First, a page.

This favorable connection between Jupiter and the Moon may explain why, in 1929, when Chaplin heard of the high unemployment rate in the United States, he pulled his money out of the stock market and put it into solid investments. His rich friends assured him that he was missing a golden opportunity for speculation, but his closeness to the pulsebeat of humanity told him that something had to be wrong when so many were jobless. He was well aware of what it felt like to be broke and hungry. As a result of this hunch, he rode safely through the Depression.
Jupiter in Capricorn also shows how hard Chaplin worked for his money. If his income was prodigious, so was his labor. Sagittarius on the cusp of the second house indicates that money may be earned abroad. Therefore, he traveled to one foreign land (America) to earn his wealth, and then to another foreign land (Switzerland), in order to keep it.
When Jupiter and Saturn are linked, the forces of expansion and limitation do not negate each other but blow alternately hot and cold. The effect on Chaplin's character of Jupiter in Saturn's sign was to make him appear inordinately stingy when actually he was in the grip of an uncontrollable anxiety about money. Having grown up in penury, he could not eradicate the fear of poverty from his mind. When he was nine years old, his beloved mother, long since deserted by an alcoholic husband, was forced to leave Charlie in an orphan asylum for two miserable years. Consequently, he never quite overcame the lurking fear that somehow he might once again be abandoned.
The Moon, Jupiter, and Pluto make a “Y” configuration which focuses on Pluto, the planet of psychological complexes. Chaplin's failure to get much fun out of his money may have been the result of a deprived childhood, but it also seems to have been an inherent liability. During his moviemaking days, he was so much more aware of the enormous expense of running a studio than of the far more enormous income his pictures were bringing in, that he felt poor all the time. (Pluto is nearing the cusp of the eighth house of investments.) The whole phenomenon of his sudden fortune appeared to be beyond his grasp — his imagination could get hold of it only on the debit side. Although the restrictive influence of Capricorn did not deny wealth, it limited the pleasure derived from having enough of everything. Here again, Chaplin was confronted with the necessity of integrating contrary impulses. Max Eastman points up the problem saying:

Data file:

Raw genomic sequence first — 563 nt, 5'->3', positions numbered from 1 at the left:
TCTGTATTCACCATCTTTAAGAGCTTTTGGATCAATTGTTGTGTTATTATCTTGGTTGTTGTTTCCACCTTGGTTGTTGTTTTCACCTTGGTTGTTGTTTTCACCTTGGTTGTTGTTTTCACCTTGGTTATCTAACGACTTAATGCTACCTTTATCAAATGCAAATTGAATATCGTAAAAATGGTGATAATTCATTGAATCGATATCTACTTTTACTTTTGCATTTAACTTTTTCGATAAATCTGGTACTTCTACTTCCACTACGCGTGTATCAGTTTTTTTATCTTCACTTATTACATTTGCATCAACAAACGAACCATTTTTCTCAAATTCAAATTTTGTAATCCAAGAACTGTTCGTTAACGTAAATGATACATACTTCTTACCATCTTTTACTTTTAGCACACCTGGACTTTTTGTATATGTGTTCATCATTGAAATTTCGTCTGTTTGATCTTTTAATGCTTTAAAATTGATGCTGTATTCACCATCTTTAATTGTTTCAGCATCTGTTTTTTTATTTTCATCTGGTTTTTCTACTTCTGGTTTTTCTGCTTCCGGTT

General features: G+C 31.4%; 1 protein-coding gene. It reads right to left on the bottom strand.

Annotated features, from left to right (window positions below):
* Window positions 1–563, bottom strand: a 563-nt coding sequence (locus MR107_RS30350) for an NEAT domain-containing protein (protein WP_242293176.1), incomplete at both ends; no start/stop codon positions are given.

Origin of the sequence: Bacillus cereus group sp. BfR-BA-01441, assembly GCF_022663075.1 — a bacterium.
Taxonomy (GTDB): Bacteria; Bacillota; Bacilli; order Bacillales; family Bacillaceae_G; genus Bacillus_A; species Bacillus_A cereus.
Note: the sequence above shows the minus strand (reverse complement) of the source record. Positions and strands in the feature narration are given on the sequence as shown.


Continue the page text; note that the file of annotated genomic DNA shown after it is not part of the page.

Enjoy any Charlie Chaplin you have the good luck or a chance to. But don't try to link them up into anything you can grasp. There are too many of them.
He has no unity of character, no principles or convictions, nothing in his head that, when he lays it on a pillow, you can sensibly expect will be there in the morning. He is an actor — so deep down and completely an actor that, if you let his charm bewitch you into resting any hope on what he says, you will certainly sooner or later find that hope floating in the air.

Lita Grey Chaplin tells the same story. It was not his brutality which crushed her; this she was willing to forgive. Rather, it was his quixotic inconsistency which drove her very nearly out of her mind. As long as he saw her as the embodiment of innocence, he worshiped her extravagantly, but once he succeeded in seducing her, he was quick to throw the epithet “whore” in her face. At one time he would be affectionate and charming, and then, without warning, he would turn and hurl invectives at her with insane fury.

With the conjunction of Neptune and Pluto reinforced by quincunxes to the Moon and Jupiter, Chaplin was theatrical to the core, and capable of being carried away by volcanic eruptions of emotion. Unfortunately, Lita's Sun ruler, Mars,[4] fell almost on the degree of Chaplin's Pluto, setting off irrational explosions of his temper at a time when he was already nervous and overworked. Chaplin's natal Mars had progressed to this position at the time he and sixteen year old Lillita were married in Empalme, Sonora, Mexico, on November 24, 1924. Thus, there were both inward and outward triggering factors to account for the sordid tale of their life together.
Certainly the marriage itself is better described by Mars and Neptune than by the nuptial planet Venus. The ceremony was performed in what Lita describes as “a dreary, cramped, odorous living room” while Chaplin puffed grimly on a cigarette. On the wedding night, Lita shared a dingy hotel room with her mother. During the train ride back to Los Angeles, the bride came to the brink of following Chaplin's hypnotically worded suggestion that she do away with herself by leaping from the observation platform of the speeding train. Even for a doomed union, theirs was peculiarly exacerbated by flare-ups of rage and resentment.